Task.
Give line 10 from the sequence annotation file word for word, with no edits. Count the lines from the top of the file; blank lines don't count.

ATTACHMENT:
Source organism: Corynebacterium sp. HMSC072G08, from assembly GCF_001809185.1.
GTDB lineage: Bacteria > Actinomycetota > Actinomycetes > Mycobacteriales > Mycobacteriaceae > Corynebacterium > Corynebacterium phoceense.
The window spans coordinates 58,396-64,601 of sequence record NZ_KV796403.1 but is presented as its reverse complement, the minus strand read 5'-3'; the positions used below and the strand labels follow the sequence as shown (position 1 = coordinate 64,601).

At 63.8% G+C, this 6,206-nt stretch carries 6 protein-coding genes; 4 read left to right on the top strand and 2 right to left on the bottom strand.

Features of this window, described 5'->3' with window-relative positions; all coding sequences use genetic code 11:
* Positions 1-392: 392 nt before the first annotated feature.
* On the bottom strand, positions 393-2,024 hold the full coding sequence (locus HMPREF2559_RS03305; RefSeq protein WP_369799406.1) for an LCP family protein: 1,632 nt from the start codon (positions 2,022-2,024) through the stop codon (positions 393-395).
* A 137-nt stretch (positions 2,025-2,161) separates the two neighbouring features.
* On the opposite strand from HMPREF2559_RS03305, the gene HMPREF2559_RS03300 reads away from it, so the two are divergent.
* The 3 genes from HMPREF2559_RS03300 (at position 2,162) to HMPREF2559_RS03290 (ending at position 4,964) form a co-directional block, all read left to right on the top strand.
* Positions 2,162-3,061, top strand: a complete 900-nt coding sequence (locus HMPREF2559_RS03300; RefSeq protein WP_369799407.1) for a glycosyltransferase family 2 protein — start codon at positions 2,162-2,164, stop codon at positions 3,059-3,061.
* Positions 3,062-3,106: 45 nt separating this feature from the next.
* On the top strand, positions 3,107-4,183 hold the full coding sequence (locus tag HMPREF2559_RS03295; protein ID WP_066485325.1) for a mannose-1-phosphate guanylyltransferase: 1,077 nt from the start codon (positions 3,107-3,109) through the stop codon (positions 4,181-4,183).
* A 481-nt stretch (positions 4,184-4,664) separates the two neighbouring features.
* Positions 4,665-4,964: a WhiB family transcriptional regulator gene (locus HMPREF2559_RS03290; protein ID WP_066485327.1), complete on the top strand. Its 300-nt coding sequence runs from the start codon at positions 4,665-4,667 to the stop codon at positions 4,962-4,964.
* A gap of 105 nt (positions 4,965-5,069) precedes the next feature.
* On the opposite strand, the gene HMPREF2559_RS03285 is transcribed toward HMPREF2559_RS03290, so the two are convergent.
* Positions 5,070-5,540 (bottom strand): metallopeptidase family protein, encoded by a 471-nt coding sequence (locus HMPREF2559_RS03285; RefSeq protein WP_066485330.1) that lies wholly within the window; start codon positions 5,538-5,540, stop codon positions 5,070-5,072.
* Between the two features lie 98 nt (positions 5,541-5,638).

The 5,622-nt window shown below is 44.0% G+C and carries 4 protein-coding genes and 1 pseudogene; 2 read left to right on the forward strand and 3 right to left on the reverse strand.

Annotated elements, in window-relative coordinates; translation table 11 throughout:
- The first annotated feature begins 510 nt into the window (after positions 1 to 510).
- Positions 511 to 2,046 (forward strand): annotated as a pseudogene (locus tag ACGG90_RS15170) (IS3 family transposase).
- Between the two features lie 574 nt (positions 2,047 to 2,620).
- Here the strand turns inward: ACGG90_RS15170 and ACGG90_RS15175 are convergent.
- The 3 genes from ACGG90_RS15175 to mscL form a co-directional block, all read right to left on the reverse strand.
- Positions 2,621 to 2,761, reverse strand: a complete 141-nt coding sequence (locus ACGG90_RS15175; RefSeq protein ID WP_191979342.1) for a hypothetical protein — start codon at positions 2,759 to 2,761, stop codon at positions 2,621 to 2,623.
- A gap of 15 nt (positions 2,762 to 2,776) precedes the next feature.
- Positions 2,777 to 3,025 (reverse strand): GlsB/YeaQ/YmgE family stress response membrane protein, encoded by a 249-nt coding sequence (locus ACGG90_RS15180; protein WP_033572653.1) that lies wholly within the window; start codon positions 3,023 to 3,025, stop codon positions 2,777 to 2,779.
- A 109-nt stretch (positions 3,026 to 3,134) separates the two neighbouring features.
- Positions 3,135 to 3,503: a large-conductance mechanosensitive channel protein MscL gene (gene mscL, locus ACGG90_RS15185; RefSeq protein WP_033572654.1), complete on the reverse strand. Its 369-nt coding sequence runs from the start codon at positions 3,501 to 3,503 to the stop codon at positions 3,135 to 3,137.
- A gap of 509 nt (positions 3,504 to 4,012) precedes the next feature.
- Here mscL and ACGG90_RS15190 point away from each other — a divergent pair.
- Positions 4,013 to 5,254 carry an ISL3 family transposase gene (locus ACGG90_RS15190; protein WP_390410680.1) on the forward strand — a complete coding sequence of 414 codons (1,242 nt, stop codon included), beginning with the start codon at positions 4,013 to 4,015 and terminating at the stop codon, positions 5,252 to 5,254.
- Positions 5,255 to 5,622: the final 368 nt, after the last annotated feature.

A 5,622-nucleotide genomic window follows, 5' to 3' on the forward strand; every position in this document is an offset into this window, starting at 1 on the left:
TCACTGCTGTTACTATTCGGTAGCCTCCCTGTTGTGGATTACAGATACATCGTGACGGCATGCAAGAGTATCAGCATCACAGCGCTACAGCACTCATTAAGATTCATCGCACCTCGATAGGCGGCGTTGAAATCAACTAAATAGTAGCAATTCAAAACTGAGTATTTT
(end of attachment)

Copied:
* The 3 genes from HMPREF2559_RS03300 (at position 2,162) to HMPREF2559_RS03290 (ending at position 4,964) form a co-directional block, all read left to right on the top strand.